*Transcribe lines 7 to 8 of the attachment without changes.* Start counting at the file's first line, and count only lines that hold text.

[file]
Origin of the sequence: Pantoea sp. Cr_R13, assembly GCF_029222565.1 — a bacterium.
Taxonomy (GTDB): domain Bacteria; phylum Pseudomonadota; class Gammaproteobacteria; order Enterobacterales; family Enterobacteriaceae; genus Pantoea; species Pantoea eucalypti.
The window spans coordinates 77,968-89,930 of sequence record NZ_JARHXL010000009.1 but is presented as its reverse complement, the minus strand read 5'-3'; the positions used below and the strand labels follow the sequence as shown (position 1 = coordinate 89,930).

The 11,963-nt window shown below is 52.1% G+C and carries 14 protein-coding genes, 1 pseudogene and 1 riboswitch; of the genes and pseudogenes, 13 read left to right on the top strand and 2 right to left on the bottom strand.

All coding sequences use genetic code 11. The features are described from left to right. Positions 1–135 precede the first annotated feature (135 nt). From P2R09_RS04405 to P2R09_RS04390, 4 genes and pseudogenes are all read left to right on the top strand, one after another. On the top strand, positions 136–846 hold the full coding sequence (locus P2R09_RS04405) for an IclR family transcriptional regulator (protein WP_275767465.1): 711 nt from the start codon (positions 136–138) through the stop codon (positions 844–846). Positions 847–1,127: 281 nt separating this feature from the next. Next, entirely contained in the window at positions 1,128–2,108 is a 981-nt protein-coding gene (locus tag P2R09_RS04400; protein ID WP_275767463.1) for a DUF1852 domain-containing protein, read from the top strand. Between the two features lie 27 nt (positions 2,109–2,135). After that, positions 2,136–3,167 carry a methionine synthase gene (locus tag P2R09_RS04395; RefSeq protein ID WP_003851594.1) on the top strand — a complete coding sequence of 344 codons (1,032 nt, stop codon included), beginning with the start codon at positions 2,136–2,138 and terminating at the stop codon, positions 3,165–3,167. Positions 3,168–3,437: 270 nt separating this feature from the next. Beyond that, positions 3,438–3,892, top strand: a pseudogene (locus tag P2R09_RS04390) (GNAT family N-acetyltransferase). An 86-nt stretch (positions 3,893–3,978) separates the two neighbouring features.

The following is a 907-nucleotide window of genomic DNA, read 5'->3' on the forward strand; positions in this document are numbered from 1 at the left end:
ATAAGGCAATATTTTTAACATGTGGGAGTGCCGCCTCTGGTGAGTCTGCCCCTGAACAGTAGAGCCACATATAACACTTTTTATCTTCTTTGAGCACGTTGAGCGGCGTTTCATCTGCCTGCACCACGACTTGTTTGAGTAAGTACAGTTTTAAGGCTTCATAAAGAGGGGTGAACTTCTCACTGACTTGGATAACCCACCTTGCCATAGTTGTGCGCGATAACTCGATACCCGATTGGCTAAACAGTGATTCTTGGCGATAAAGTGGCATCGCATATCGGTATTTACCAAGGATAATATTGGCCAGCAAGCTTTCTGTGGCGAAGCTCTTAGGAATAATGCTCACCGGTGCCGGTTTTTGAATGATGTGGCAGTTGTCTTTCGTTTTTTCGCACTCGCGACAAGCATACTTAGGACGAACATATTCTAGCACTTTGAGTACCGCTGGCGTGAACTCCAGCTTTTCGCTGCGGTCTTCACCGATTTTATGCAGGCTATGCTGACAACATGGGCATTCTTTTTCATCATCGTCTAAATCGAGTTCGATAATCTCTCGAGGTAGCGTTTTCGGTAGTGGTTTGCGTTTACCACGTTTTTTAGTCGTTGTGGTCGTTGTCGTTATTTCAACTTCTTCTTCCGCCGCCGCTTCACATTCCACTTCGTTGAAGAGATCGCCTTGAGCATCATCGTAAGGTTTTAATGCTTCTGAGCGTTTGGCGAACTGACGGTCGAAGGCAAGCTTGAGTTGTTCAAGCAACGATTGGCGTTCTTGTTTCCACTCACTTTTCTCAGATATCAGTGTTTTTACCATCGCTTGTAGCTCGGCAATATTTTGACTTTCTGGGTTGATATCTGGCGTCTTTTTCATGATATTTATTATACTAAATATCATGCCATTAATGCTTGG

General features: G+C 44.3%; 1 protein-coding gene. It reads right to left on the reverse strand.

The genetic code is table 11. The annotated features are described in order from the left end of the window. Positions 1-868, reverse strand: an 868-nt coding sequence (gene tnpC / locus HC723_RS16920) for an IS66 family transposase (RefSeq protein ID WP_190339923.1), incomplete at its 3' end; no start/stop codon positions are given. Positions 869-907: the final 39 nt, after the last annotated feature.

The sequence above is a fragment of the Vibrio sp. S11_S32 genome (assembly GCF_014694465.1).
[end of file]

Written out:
ATAAGGCAATATTTTTAACATGTGGGAGTGCCGCCTCTGGTGAGTCTGCCCCTGAACAGTAGAGCCACATATAACACTTTTTATCTTCTTTGAGCACGTTGAGCGGCGTTTCATCTGCCTGCACCACGACTTGTTTGAGTAAGTACAGTTTTAAGGCTTCATAAAGAGGGGTGAACTTCTCACTGACTTGGATAACCCACCTTGCCATAGTTGTGCGCGATAACTCGATACCCGATTGGCTAAACAGTGATTCTTGGCGATAAAGTGGCATCGCATATCGGTATTTACCAAGGATAATATTGGCCAGCAAGCTTTCTGTGGCGAAGCTCTTAGGAATAATGCTCACCGGTGCCGGTTTTTGAATGATGTGGCAGTTGTCTTTCGTTTTTTCGCACTCGCGACAAGCATACTTAGGACGAACATATTCTAGCACTTTGAGTACCGCTGGCGTGAACTCCAGCTTTTCGCTGCGGTCTTCACCGATTTTATGCAGGCTATGCTGACAACATGGGCATTCTTTTTCATCATCGTCTAAATCGAGTTCGATAATCTCTCGAGGTAGCGTTTTCGGTAGTGGTTTGCGTTTACCACGTTTTTTAGTCGTTGTGGTCGTTGTCGTTATTTCAACTTCTTCTTCCGCCGCCGCTTCACATTCCACTTCGTTGAAGAGATCGCCTTGAGCATCATCGTAAGGTTTTAATGCTTCTGAGCGTTTGGCGAACTGACGGTCGAAGGCAAGCTTGAGTTGTTCAAGCAACGATTGGCGTTCTTGTTTCCACTCACTTTTCTCAGATATCAGTGTTTTTACCATCGCTTGTAGCTCGGCAATATTTTGACTTTCTGGGTTGATATCTGGCGTCTTTTTCATGATATTTATTATACTAAATATCATGCCATTAATGCTTGG

General features: G+C 44.3%; 1 protein-coding gene. It reads right to left on the reverse strand.